The forthcoming summit of the North Atlantic Treaty Organization, set for May 20 and 21 in Chicago, could be the first public test of H.R. 347, the recently passed law that expanded the ability of the Secret Service to suppress protests in or around certain restricted zones near individuals under its protection. We’ve written about H.R. 347 here and here.
NATO summits are interesting affairs. Unlike the periodic meetings of member nations, the summits are more stately and elaborate events, meant to introduce major policy changes or new members to the strategic alliance (among other things). This means lots of Very Important Persons, and lots of Very Controversial Issues. Both of these things mean lots of expected First Amendment activity.
As far as H.R. 347 goes, the NATO summit has been declared a “National Special Security Event” by the Department of Homeland Security. This puts the Secret Service in charge of the overall security plan. My understanding is that the FBI chips in with counterterrorism and counterintelligence assistance, and the Federal Emergency Management Agency (another DHS agency) is in charge of emergency preparation. It also means massive security preparations and infrastructure—and lots of opportunities for the suppression of lawful protest.
The entire area around Chicago’s McCormick Place—the main site for the summit—will be off-limits to unauthorized personnel, and I believe will qualify as a restricted zone under the federal law that was amended by H.R. 347. Additionally, the Secret Service plans to close parts of Lake Shore Drive and I-55 near the summit as well as other locations in the Loop.
For protesters, this means a couple of things. First, be aware of the types of conduct covered by the law amended by H.R. 347 (all of this stuff was actually illegal before the recent revamp, which is partially why the bill sailed under the radar). That is, you cannot:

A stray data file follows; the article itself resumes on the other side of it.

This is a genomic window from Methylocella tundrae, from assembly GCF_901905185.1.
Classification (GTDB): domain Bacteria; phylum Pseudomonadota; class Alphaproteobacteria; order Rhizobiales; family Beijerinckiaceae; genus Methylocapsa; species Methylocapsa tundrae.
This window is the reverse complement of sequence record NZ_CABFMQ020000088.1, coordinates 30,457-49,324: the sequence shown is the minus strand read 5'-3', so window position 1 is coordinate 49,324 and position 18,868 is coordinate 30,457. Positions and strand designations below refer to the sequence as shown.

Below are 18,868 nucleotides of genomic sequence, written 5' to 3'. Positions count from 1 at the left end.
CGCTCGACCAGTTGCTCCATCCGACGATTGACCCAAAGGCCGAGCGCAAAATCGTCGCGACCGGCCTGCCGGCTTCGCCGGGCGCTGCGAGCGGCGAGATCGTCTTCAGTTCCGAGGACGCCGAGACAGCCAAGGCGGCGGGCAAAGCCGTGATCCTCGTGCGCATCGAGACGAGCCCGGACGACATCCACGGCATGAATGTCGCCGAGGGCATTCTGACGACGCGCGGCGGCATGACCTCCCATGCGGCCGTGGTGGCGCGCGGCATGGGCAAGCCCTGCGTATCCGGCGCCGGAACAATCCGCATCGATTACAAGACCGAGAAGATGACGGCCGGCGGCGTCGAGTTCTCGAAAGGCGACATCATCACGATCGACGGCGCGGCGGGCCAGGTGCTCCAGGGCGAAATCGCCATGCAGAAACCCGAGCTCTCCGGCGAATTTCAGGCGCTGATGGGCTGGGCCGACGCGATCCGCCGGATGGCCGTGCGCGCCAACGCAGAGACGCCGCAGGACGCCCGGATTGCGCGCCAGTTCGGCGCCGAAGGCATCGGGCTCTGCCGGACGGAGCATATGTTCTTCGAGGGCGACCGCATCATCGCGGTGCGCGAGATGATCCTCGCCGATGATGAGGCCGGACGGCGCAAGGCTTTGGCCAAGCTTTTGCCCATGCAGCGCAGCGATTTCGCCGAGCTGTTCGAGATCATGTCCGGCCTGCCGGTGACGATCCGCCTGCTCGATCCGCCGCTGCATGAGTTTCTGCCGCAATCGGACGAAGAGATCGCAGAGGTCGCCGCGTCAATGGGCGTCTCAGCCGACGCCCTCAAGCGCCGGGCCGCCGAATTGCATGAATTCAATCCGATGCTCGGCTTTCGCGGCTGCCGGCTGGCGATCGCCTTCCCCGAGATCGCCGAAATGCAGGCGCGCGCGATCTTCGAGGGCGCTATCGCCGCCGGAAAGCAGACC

(1) Enter or remain in one of these zones without “lawful authority”;
(2) Engage in “disorderly or disruptive conduct” in or near one of these zones that “impedes or disrupts the orderly conduct of Government activities or official functions” (but you must intend to impede or disrupt those activities or functions);
(3) Block or otherwise impede an entrance or exit to one of these zones (but you must again intend to disrupt government activities or official functions); or
(4) Engage in any act of physical violence against person or property in any restricted zone.
Second, note this is where the lowered intent standard in the law, which we explained here, could come into play. Previously, per the one case discussing the scope of the law amended by H.R. 347, there was a question about whether you had to affirmatively know your actions were unlawful under federal law before you could be convicted under the relevant federal statute. Under H.R. 347’s amendments to that statute, I think it’s safe to say that requirement is gone. All you need to know are the “facts underlying” the offense, meaning that you merely need to be aware you’re engaged in the conduct described above in one of these zones, but not that it’s illegal.
In practice, this could mean that protesters who inadvertently find themselves in one of these areas could be arrested and charged under H.R. 347. That said, the law also requires that the area be “posted, cordoned off, or otherwise restricted,” meaning that it would have to be obvious based on signage, a cordon of police officers surrounding the area or some other means that the area is a federally restricted area. If not, it would arguably be difficult to form the required intent to commit the crime. That will not necessarily, however, stop the authorities from arresting you.
What will be particularly interesting (read: alarming) is if the Secret Service starts to use the law to get at protests that are physically removed from the event. For instance, if a lawful protest that is within earshot of the summit gets rowdy enough that it “disrupts” the “orderly conduct of Government business or official functions,” does that trigger the statute? We just don’t know. The Secret Service certainly has the ability and obligation to secure the individuals it protects, but it also must permit lawful protest to be seen and heard. It cannot use H.R. 347 to “sanitize” the summit.
In any event, the summit is slightly more than a week away and time will soon tell how “big a deal” the law is. As always, if you hear anything on H.R. 347, let us know, and you can also personally urge the Secret Service to respect the First Amendment here.